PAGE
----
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FAQ's

  1. What is the meaning behind the name "ESNA Village Networks"? What is the organization's purpose?
    ESNA Stands for El Salvador & North America, which is the "who." Village Networks is "what" we are working to create: improved livelihoods for the rural families in El Salvador and to promote peace through understanding via cross-cultural exchanges.
  2. What makes ESNA special? Hasn't this already been done before?
    What makes ESNA a little different is the integration of the various requirements for enhanced rural livelihoods: education, economic development, health. Most organizations focus on one area of expertise and require the rural villagers to provide the integration and/or to find the organizations to assist with other areas of need such as health, water, agricultural development etc.

    It has been done and is currently being done by Millennium Villages in Africa. ESNA believes the Millennium Villages model is a good one. We have adapted many of their practices for use in El Salvador. To our knowledge ESNA is the only organization with this model working in El Salvador.
  3. Will the ESNA Village Network be sustainable?
    The projects and programs that ESNA undertakes are designed to be sustainable by the local communities after implementation, training, and a period of follow up has been completed.
  4. How are national and local governments involved?
    ESNA has relationships with local and national government officials in El Salvador. They have been very supportive of our work to date.
  5. Who are the key actors involved in ESNA?
    Key to our success are the local government officials and the village ADESCO (Directiva/Governing body for each local village). Our work could not be completed without our in-country partners and the groups that travel with ESNA to our villages providing support for our programs, and the people living in each village. ESNA's Agricultural Director and the In-Country Director play key roles in the execution and direction of our activities in El Salvador.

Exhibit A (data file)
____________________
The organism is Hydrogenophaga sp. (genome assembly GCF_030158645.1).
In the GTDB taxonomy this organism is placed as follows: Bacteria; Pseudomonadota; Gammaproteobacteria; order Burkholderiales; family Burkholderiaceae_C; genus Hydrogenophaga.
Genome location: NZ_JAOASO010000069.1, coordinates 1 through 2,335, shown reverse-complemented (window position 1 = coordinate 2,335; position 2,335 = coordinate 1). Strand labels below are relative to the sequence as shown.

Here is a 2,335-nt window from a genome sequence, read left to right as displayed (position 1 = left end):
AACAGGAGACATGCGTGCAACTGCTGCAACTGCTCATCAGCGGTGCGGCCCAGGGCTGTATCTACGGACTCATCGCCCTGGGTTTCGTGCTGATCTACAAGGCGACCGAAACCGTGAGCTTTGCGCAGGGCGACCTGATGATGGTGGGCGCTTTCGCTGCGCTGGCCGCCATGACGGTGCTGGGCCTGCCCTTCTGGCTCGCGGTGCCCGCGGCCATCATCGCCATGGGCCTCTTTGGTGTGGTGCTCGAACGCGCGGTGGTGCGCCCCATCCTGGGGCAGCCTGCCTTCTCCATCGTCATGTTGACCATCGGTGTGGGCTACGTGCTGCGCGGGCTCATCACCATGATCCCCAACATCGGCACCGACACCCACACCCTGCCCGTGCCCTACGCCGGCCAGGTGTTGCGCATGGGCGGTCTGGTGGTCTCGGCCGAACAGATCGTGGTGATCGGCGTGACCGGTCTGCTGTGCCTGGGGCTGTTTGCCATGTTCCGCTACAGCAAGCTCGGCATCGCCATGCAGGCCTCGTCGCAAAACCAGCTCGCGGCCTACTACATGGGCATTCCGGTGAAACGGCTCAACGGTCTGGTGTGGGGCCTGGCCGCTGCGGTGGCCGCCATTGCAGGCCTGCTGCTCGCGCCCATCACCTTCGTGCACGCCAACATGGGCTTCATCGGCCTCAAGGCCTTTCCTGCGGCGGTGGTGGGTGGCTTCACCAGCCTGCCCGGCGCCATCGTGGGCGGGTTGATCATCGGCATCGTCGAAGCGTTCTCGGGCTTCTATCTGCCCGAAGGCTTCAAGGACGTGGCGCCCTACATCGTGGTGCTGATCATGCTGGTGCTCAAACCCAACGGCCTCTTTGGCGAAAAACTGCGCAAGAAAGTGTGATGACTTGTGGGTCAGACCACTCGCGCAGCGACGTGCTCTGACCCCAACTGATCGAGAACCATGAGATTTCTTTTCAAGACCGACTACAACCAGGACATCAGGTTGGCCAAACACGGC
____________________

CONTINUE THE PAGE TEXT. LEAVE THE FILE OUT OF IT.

6. How will this effort be scaled-up? 20-30 villages alone won't prove that poverty can be ended, will they?
    Ending world hunger and providing enhanced rural livelihoods is done from the ground up. The new skills, knowledge and expertise gained by 10,000 people in 8 villages will be multiplied 10 fold as they share their new skills with others. Enhanced income from 1,000 families will provide improved income for others families as they place their new income into the local economy. Scaling up will occur from the new knowledge workers of the country.
  7. How much money does it take to fund an ESNA Village?
    An investment of about $500 per person, in an average village of 400-600 people, will provide the necessary capital to achieve our education, economic development and health goals for each village.
  8. I do not have the capability of making a large contribution right now. How are smaller donations used?
    There are many ways to help meet the urgent needs of an ESNA village. In fact, small gifts make a huge difference. For instance, in the area of...
    Education each classroom needs:
    • 30 desks ($ 35 each)
    • 1 teacher's desk ($200)
    • 2 file cabinets ($45 each)
    • 2 white boards ($40 each)
    • 1 on-site engineer during construction ($100/week)

    Health each family needs:
    • 1 stove to eliminate household smoke ($50 each)
    • 1 water filter to eliminate illness-causing bacteria ($75 each)

    Economic development (for drip irrigation vegetable production)
    • Enough Seed and Fertilizer packets for 1/4 acre ($100)
    • 1 Water pump per acre ($600 each)
    • Enough Piping,tubing, and valves for 1/4 acre ($425)
  9. Isn't corruption a concern within some areas of El Salvador?
    ESNA has selected partners and people that have a history and reputation for integrity and honesty. Our twelve year history and experience in El Salvador has been very beneficial to us as we have had the opportunity to work with many such excellent, reputable organizations over time.
  10. How do you manage villages in a country experiencing social change and turmoil?
    El Salvador is a relatively new democracy formed at the end of the civil war in 1992. It is expected that social and political change will be a part of El Salvador's democratic growth. ESNA believes that it is important for Americans to find was to encourage and to support democratic growth in countries such as El Salvador. We do our best to insure that the programs and projects that are developed belong to the people, are properly titled and all associations and cooperatives are legally organized and documented.